The observation that oncogenic pathways within tumor cells have the capability to directly impact the anti-tumor immune response is likely to have impact on both the research directions in the field and also on prioritization of clinical development of new targeted inhibitors. Evasion from the immune system is a well-known phenomenon, but thus far it has been focused on immune-mediated selection for antigen-loss variants, combined with upregulation of immune inhibitory mechanisms that thwart the efforts of remaining T cells having intermediate affinity TCRs for remaining antigens. However, these mechanisms failed to explain the existence of the non-T cell-inflamed tumor microenvironment phenotype, which contain tumor cells that express antigens but nonetheless fail to support a dialogue with the host immune response. The non-T cell-inflamed phenotype, in fact, is the most common pattern observed in human samples and in TCGA data analysis across a spectrum of tumor types, and so understanding the biology of this mechanism of immune resistance is paramount. It is likely that activation of the Wnt/β-catenin pathway is relevant for immune evasion in additional cancers beyond melanoma. Preliminary data have indicated that the β-catenin pathway is associated with T cell exclusion in bladder cancer and also in head and neck cancer [11]. Inasmuch as β-catenin activation accounted for 48 % of non-T cell-inflamed melanomas, other oncogene pathways likely contribute to immune exclusion in the remainder of these tumors, and similarly in other cancers as well. Activation of the Ras/Raf pathway has already been investigated to some degree in human patients and early studies have suggested an increased infiltration by T cells after administration of Braf inhibitors [12]. However, it is not yet clear if these T cells are tumor-specific or whether their recruitment leads to productive T cell activation versus dysfunction. The PI3K/PTEN pathway is also being investigated, but with somewhat contradictory data thus far. Analysis of samples from triple negative breast cancer patients has indicated that loss of PTEN is associated with presence of T cells within the microenvironment. In contrast, data presented on malignant melanoma has indicated the opposite [13, 14]. Therefore, cancer-type specific mechanistic studies might be needed to answer this question definitively. Continued interrogation of these and other oncogene pathways in the full range of tumor types should be stablished as a high research priority. As each candidate oncogene-driven mechanism of immune exclusion is validated mechanistically, then pharmacologic approaches to block these pathways should be integrated into combination studies in concert with immunotherapeutics such as anti-PD-1. It is tempting to speculate that a bidirectional iterative translational research program identifying molecular mechanisms of resistance immunotherapies and combination therapies will ultimately lead to an expansion of clinical impact to encompass the majority of cancer patients.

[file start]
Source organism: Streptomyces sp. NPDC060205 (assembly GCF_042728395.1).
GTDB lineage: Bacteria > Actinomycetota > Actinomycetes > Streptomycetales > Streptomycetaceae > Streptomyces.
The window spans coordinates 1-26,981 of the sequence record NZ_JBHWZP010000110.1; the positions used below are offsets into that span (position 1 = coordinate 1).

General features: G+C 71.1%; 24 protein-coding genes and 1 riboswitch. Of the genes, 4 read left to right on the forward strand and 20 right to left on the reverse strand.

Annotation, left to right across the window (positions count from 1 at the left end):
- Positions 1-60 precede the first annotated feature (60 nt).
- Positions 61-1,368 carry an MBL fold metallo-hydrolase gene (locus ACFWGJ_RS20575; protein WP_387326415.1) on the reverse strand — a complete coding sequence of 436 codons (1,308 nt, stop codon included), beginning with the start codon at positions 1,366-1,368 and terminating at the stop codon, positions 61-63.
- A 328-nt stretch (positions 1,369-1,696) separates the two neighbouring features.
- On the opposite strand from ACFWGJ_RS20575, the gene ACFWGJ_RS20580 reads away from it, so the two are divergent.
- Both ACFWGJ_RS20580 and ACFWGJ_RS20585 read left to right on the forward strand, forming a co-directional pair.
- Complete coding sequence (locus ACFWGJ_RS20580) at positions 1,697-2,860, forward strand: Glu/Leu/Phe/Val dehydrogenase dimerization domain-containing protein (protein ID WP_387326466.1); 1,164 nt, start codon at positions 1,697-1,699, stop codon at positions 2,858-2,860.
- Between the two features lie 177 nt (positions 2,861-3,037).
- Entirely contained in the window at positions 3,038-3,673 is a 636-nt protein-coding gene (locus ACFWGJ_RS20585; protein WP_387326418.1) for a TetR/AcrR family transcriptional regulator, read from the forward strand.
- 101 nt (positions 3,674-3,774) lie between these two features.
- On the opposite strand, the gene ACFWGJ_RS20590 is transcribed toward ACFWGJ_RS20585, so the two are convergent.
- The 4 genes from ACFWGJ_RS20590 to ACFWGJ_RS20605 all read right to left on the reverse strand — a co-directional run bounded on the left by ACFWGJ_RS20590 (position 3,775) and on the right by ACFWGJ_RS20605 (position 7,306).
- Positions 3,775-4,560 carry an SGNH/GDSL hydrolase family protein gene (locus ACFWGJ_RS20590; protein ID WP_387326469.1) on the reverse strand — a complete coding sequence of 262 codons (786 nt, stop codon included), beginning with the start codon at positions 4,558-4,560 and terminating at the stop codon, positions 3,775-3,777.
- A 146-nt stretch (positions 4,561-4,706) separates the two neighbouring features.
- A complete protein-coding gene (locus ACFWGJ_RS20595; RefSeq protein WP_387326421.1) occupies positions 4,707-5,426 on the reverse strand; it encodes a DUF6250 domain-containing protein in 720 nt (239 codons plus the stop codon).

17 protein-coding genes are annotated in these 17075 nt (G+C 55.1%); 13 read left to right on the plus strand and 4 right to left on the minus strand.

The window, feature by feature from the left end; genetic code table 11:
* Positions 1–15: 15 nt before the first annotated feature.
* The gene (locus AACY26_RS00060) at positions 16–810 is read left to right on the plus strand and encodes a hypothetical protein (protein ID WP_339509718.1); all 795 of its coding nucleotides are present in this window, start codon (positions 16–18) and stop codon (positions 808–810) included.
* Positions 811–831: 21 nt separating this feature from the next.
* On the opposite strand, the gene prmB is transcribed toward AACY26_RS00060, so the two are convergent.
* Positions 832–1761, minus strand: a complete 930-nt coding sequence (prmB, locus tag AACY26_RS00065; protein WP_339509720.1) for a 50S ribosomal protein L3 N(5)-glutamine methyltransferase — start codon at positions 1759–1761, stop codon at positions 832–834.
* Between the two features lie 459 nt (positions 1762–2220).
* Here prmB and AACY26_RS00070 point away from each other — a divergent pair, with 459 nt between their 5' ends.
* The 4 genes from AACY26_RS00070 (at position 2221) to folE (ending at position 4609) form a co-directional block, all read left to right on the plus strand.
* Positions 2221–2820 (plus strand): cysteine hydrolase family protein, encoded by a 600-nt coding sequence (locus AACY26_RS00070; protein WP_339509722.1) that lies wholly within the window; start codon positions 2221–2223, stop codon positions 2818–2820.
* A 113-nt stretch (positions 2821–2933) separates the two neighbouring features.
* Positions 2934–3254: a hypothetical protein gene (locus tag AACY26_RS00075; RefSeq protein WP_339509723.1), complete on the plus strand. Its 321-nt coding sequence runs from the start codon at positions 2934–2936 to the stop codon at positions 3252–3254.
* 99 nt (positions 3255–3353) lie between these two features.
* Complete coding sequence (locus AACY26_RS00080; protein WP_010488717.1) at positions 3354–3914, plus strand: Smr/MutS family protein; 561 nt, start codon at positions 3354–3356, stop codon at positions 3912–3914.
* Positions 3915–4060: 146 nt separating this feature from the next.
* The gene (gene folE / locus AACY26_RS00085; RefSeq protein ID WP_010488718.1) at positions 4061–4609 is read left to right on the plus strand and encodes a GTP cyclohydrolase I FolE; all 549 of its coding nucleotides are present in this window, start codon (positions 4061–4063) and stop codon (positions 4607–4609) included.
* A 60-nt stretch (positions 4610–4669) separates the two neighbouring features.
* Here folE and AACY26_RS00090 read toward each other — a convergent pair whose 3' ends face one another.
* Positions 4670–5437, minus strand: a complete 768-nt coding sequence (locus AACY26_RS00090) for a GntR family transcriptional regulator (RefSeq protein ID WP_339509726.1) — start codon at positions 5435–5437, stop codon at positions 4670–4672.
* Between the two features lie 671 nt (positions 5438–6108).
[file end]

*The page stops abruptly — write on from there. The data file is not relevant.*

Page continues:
monoclonal antibodies


Programmed death-1


Cytotoxic T-lymphocyte-associated protein 4


Dendritic cell


T cell receptor


The Cancer Genome Atlas


C-C-motive ligand 4


Chromatin immunoprecipitation


Activating transcription factor 3


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Work represented in this commentary was supported by a Team Science Award from the Melanoma Research Alliance and a Cancer Research Institute Translational Research Award; SS is supported by the Cancer Research Institute Irvington Postdoctoral Fellowship.

The authors have no financial interests to declare.

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Correspondence to Stefani Spranger or Thomas F. Gajewski.

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SS and TG wrote the manuscript. Both authors read and approved the manuscript.

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Spranger, S., Gajewski, T.F. A new paradigm for tumor immune escape: β-catenin-driven immune exclusion. j. immunotherapy cancer 3, 43 (2015).